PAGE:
A little while back I missed out on an opportunity to attend a party hosted at the Blue Owl Cocktail Room hosted to introduce their spring cocktail menu. So instead, I sat down with Charles Hardwick a little while back to talk about the spring menu, try out a few drinks, and make up for the horrible truth that I never visited the place though I feel like I see Charles all over the place.
Charles said that he tries to keep Blue Owl's menu seasonal, but added, "If a drink is popular and well-suited, it'll carry over."
The menu has a broad range, however "at the same time it slightly subverts what normal patterns of drinking are."
So for people who would not regularly drink gin, Charles said something like the Barrelhouse Fizz would be appealing. Especially with its color and raspberries, from across the room it's visually appealing enough to make a guest ask for it.
Charles usually limits his cocktail menu to 12 drinks, but he still tries to mix it up.
"I try to have several long drinks and not make it all martinis," Charles said. He also tries to showcase a wide variety of spirits such a gin, rye whiskey and cachaca.
Located on 2nd Ave., between 12th and 13th street, the lounge's location seemed like the type of place where where the crowd would vary. It also has a mix of atmosphere going on, because it serves cocktails the quality of those you could find at some of the more buttoned-down, Prohibition-reminiscent places in the city. At the same time if you check out the lounge's calendar online, you see that Blue Owl also hosts regular events with live music and DJs, making it a sort of occupy a plane of existence in between cocktail lounge and chill club. It probably works in the Blue Owl's favor considering the mix of people that populate the surrounding area. It's residential in the sense that people live there, but it's not far off from offices where people work and is in the vicinity of NYU. On top of that, it's got public transportation on lockdown since it's within walking distance to Union Square and then there's the L along 14th that let's people off just two blocks up.
"It's fairly diverse and depends on the day and time of day," Charles said about the clientele, whether it's working professionals or people from the neighborhood.
According to Charles, the bar gets a lot of professional women patrons who find the lounge to be a spot where they don't feel the pressure of unwanted attention and can relax and enjoy their drinks. Charles said that there's also a younger segment of those coming in from Williamsburg who are very much into cocktails and have done their own research or reading into the topic.
What I wasn't expecting to hear was that the spot attracts a lot of people who are on Internet or blind dates. In Charles' opinion, this was because Blue Owl is a place where people can feel comfortable and works as either a starting off or ending point to an evening.
Charles was generous and I got to try out a good chunk of the spring cocktail list. The following are a couple of the drinks I tried:
The first drink I got to try was the Rube, (Plymouth Sloe Gin, Lillet Rouge & fresh Orange Juice, garnished with an orange slice), a drink named after Rube Foster, the famous Negro League player, Manager, and founder of the Negro National League in 1920.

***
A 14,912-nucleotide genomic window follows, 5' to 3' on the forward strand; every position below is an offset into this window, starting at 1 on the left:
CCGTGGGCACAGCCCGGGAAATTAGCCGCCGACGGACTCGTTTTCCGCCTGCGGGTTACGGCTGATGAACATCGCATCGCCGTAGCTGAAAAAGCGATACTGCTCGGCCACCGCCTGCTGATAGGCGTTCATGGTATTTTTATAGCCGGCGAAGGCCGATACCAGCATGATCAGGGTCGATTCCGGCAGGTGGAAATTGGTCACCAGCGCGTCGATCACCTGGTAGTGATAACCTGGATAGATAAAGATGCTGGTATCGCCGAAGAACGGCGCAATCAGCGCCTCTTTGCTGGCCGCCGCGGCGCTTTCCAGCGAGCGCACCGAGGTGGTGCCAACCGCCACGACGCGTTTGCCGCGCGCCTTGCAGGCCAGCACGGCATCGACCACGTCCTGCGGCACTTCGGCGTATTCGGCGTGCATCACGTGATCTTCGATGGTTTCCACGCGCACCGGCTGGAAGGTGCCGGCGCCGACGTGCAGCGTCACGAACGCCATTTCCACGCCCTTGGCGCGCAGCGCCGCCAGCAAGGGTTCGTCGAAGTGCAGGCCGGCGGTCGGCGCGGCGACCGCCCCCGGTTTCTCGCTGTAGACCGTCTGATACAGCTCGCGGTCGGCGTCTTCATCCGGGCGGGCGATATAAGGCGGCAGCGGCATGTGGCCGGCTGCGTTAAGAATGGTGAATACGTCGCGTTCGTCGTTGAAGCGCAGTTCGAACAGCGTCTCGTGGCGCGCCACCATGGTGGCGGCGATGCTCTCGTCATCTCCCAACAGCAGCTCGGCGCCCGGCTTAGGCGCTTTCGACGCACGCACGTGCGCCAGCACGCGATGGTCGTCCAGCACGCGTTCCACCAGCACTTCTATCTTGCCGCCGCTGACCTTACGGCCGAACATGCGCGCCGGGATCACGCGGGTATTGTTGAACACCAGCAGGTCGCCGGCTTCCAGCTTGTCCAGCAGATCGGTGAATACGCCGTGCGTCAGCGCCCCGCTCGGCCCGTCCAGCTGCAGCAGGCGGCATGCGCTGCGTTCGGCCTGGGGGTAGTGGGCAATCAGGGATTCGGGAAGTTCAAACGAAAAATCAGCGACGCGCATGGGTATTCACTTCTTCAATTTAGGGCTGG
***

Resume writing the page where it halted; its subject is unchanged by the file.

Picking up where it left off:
The Kipspringer (Bols Genever, Dolin Bianco Vermouth, Orange flower water, Orange bitters, garnished with an orange twist) packs an orange-scented punch, but has a bit of that little something with the flavors of genever and vermouth, that to me seemed to recreate the flavor of orange in a kind of abstract way. Charles said that when he sets out a cocktail glass and sprays it with a bit of the orange flower water, the scent creates a sort of anticipation and attraction.
Charles called The Ellison (Hendrick’s Cucumber and Rose Petal-infused Gin, muddled mint and cucumber, fresh lime-juice, with a dash of bitters. Shaken and served up, garnished with a slice of cucumber) "the most popular cocktail" on the menu. It's one of the holdovers from the previous season that's also been around the block. The recipe was given to Jim Ryan to be part of a list of recipes for Hendrick's Gin, then Charles was hoping to have it added in the new Mr. Boston's book that Jim Meehan was putting together. It then just sort of spread out from there and roams the wild now like a feral child, with reported sightings every now and then. Charles said he frequently meets customers who tell him, "Hey, do you know they also make this at...?". In an effort to reclaim the drink, Charles tweaked it by adding a spritz of rosewater.
The Madero, made with Milagro Tequila, Green Chartreuse, Cointreau, agave syrup, cilantro & fresh lime juice, caught my attention with cilantro, because seriously, I know some people can really, really, REALLY dislike cilantro. The whole thing comes together in my humble opinion because the cilantro kind of teams with the herbal complexities of the Green Chartreuse. Then the agave syrup and tequila sort of their own flavor going on so really you're not necessarily being hit over the head with the cilantro. It's still there, but it plays well with the other ingredients.
Charles said that his thinking behind The Marisco Sour (Bar Sol Pisco, Marie Brizard Crème de Banane & coconut water) was in trying to create a tropical drink with the flavors, minus the syrupy sweetness. Photographed in the middle.